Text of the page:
Greater Greater Washington

Multi-family conversions, alley and accessory dwellings under attack

Mark your calendars for next Monday, May 5th, 6:30 pm. Smart Growth needs you.


Alley dwelling in Treto Way NW.

May 5th is the next meeting of the Low & Moderate Density zoning meeting. The attitudes of the citizens who attend this group will determine whether DC's zoning code makes it easier or harder for existing buildings to house more people.

Should it stay legal for property owners to add rentable units in their basements? Should we limit the number of condos one can make out of an existing building? Should alley dwellings be legal? Last week's Historic Structures meeting comprised many people who want to restrict most of this.

Under the rubric of historic preservation, they pushed for rules which would essentially prevent new residents from coming into old neighborhoods. And while we should preserve worthy buildings including the townhouses in our historic neighborhoods, increasing unit density without much changing the buildings is an important way to allow people to live in our city at reasonable prices.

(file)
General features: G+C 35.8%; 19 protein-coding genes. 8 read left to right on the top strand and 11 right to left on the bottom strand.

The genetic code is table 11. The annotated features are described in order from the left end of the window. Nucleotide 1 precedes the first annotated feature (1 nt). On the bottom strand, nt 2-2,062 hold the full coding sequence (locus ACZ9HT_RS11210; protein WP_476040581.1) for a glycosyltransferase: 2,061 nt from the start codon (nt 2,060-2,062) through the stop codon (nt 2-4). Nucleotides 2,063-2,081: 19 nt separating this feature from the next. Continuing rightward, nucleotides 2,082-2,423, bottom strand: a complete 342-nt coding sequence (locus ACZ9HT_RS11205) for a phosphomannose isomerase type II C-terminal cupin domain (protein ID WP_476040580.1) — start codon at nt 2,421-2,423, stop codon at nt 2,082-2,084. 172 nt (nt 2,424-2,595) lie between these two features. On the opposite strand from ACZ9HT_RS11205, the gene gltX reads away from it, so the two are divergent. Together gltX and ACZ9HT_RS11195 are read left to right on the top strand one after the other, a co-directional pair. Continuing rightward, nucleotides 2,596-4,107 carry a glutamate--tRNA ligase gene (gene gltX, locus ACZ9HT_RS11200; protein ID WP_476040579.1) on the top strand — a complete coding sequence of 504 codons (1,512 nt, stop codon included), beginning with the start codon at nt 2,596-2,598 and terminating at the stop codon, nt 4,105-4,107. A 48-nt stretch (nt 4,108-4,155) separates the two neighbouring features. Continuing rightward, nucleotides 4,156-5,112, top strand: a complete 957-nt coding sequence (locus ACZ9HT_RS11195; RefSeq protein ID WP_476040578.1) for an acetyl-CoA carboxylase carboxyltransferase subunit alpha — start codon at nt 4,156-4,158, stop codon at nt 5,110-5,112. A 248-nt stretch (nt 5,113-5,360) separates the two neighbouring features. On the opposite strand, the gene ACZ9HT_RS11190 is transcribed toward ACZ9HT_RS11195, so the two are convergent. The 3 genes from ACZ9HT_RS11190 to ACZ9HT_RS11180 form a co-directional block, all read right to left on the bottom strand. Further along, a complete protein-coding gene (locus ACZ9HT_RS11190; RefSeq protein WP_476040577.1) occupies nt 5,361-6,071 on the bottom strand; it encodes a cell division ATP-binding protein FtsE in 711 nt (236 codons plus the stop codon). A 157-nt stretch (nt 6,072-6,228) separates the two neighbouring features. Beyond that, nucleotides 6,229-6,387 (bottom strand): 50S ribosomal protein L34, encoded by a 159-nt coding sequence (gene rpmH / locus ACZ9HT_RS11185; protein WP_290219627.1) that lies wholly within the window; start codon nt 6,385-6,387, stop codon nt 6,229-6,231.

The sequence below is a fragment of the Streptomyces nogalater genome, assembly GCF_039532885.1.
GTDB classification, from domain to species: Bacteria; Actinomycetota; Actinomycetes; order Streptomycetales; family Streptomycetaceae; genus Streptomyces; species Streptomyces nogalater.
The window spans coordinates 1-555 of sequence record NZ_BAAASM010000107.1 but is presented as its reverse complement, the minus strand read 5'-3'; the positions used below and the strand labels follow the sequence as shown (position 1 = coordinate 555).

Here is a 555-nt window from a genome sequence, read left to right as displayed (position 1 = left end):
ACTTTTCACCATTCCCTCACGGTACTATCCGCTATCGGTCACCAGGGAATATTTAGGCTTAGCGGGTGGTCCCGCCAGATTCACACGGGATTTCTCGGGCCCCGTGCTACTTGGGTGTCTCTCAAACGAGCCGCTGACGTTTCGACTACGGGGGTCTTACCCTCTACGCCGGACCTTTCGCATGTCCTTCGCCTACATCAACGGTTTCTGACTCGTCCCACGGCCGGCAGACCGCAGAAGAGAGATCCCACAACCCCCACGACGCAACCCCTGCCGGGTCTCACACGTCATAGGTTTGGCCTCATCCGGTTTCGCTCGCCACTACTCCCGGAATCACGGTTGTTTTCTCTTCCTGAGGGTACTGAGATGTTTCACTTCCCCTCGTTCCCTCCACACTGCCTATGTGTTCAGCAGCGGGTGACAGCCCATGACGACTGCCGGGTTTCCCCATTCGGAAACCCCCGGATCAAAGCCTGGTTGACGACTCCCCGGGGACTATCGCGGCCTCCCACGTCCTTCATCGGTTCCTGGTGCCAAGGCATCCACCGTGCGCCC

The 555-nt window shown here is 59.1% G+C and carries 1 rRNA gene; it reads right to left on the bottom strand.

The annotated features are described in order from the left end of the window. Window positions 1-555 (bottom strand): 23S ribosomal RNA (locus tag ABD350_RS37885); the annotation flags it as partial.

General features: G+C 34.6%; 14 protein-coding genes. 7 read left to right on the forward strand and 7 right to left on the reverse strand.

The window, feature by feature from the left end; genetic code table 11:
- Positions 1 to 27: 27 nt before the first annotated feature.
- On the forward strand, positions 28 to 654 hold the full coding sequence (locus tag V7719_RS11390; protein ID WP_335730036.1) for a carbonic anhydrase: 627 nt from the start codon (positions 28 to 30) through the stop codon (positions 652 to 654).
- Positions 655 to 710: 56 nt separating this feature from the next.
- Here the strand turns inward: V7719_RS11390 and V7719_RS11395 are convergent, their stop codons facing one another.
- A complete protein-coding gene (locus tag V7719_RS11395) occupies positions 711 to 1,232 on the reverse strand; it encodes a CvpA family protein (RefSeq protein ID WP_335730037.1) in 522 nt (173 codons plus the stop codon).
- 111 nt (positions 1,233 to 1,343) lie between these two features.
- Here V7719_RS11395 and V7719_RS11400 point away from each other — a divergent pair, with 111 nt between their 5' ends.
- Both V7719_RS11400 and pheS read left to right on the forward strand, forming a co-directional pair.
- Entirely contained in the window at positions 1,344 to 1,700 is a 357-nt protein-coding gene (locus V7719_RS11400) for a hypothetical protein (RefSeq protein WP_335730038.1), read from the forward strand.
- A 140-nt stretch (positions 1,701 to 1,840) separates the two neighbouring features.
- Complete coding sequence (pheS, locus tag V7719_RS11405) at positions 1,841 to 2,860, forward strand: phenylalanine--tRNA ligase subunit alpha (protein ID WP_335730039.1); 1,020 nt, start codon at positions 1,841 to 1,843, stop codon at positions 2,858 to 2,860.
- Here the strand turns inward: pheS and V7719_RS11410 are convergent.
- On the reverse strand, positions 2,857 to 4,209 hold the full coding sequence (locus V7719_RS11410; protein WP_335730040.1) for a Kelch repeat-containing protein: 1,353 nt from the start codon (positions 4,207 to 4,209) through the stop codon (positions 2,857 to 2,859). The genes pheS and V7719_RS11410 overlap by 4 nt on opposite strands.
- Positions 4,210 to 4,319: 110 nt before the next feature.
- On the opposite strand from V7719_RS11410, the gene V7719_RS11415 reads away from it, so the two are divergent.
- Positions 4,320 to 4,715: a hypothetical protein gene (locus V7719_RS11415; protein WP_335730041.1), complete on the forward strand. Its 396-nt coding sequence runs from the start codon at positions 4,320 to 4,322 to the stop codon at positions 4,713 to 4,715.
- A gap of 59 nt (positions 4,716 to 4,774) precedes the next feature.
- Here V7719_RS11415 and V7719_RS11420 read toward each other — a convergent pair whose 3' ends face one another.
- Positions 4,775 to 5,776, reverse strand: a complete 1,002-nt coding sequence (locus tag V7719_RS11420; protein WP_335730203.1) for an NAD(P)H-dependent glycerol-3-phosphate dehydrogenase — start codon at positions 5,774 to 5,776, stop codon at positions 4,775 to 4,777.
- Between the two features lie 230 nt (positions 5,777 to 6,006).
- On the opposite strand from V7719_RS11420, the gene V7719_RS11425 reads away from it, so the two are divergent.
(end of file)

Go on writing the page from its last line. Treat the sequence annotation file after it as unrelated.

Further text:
There weren't very many people fighting for the don't-let-anything-ever-change position. But there were almost no people fighting for an alternative viewpoint either. These meetings aren't largeabout 20 people total at the last one, with maybe five doing most of the talking. But these meetings are far from useless. If most of the people in the group push for a particular change, then the Office of Planning can't ignore the consensus.